As I am an avid reader and notorious for it, it’s not unusual for me to get books at Christmas, and last year I received a copy of Derren Brown “Tricks of the Mind“. This book, although not ever intended specifically for it, may actually become the most unususal law study aid I have thus far tried.
My reason for this conclusion – the title of Part 3 : “Memory”
A law student needs to remember a great deal for closed book exams and this is a common complaint – I’ve already written about the issue in the short time this blog has been established.
Now, in no way am I suggesting that reading Brown should supercede reading Gane & Stoddard but any law student, any student whatsoever, on reading him recount listing Shakespeare’s plays in chronological order of their being written by mentally walking a path through a theatre wishes to God that he’s giving a genuine tip that might help him to remember, for example, common law case lines. Teasingly, Derren Brown himself studied law while at university and applies his system to remembering a case name and year – very promising stuff. For those interested, it’s Pharmaceuticals Society of Great Britain v Boots Cash Chemists 1953.
For example, a very common problem seen before the court is that of parties making a mistake in their contract or their understanding of it and disputes arising from it. Obviously not all mistakes are equal so the law has created a series of tiers and definitions of these – one of which is Unilateral Error, the induced version being close to misrepresentation and ending with the contract becoming voidable and I learnt that the cases of Morrisson v Robertson and Shogun Finance Ltd v Hudson told me the common law principles that govern this form of error. However, should that unilateral error be uninduced then the issue is much more unclear and I have to remember that MacBryde has written authority on exactly this issue so it would be good to be able to quote it and I know that case wise it was decided in 1875 through the case of Steuart’s Trs v Hart that mala fides, knowledge and non-disclosure were relevant factors. This seems fine and reasonably memorable, however, as far as I understand it in 1890 Stewart v Kennedy pretty much denied the very existence of uninduced unilateral error, instead prefering “error plus” and declared that it had to be induced to be effective and that was upheld and followed several times as recently as 1990, that’s confusing but it sounds like the later cases have superceded the earlier one. However in 1992 Angus v Bryden went back to the 1875 case and decided that knowledge and bad faith were once again indeed remediable faults.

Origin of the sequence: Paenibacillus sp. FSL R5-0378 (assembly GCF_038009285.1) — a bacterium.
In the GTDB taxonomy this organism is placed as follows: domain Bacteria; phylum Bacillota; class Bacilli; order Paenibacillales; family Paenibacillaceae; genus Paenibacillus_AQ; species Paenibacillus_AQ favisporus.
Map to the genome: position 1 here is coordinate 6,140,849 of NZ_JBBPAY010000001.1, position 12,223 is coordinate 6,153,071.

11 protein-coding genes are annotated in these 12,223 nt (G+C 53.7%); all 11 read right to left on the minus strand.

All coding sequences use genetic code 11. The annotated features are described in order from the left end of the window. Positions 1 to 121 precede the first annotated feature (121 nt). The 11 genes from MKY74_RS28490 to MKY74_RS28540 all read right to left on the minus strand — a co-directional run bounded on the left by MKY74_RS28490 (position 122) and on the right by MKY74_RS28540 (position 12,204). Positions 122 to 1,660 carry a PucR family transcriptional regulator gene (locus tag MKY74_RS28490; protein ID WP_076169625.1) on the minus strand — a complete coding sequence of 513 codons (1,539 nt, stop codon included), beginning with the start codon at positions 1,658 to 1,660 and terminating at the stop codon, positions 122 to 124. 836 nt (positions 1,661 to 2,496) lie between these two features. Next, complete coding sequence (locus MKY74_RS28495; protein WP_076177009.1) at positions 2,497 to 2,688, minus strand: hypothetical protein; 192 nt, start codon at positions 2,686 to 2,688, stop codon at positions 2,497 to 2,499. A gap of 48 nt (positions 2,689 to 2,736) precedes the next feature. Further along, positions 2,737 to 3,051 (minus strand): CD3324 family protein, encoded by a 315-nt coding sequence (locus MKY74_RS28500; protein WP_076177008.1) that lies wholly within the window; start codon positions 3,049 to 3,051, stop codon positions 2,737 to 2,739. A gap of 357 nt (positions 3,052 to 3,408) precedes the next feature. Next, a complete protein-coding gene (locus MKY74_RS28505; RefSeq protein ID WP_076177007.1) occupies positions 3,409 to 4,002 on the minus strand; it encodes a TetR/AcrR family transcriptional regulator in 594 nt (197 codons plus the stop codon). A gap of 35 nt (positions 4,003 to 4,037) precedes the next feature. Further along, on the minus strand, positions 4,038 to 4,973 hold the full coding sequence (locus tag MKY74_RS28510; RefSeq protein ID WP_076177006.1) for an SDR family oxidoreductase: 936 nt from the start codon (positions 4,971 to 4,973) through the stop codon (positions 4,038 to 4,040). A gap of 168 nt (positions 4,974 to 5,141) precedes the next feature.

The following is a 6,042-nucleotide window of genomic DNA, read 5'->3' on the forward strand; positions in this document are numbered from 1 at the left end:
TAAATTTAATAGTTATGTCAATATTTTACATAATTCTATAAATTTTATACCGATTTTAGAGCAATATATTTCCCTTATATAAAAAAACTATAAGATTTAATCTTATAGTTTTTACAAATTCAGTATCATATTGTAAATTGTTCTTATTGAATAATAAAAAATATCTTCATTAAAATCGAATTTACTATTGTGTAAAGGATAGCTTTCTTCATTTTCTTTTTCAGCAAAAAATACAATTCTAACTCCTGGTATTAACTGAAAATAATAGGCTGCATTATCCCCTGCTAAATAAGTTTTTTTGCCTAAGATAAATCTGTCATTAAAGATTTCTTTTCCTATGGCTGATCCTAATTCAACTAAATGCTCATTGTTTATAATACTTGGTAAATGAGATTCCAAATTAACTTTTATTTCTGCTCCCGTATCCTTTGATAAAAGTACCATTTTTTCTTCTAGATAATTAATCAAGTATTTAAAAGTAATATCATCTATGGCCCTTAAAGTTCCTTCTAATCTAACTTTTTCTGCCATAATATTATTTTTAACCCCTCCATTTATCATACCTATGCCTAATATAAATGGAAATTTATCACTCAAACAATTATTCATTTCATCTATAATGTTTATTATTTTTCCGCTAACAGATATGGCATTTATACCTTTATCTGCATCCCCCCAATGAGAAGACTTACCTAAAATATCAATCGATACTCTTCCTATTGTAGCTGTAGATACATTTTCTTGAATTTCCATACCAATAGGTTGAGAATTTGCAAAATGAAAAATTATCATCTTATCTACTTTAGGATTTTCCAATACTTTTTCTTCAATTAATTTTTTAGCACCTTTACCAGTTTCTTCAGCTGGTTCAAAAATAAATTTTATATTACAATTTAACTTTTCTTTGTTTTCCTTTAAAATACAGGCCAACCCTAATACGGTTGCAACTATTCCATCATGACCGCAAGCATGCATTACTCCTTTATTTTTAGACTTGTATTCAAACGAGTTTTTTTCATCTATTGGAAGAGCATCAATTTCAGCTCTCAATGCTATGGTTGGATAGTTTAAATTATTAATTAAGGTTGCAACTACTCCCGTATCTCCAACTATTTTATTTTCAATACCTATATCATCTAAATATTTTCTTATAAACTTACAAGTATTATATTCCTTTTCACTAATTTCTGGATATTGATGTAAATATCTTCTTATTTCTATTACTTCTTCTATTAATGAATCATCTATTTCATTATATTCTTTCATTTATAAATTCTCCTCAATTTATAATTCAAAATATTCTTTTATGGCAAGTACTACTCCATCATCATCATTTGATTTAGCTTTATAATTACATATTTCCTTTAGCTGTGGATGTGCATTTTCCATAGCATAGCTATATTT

Thus, there were two lines of active case law operating in the same area of law and a lot of authoritative cases, which cruelly happen to have the same sounding name. This is the kind of situation where you need a visual alternative to a sound and it is the kind of thing that Brown teaches in his book – moving everything to images, even using rhyme to convert numbers to images. It’s a fantastic plan but I’ve always been concerned that it seems like more work than just learning the facts as they stand. I think if you managed to leverage the visual memory system that he advocates you would see a marked improvement in your ability to recall facts and their relationships with other facts and that would pay off very well.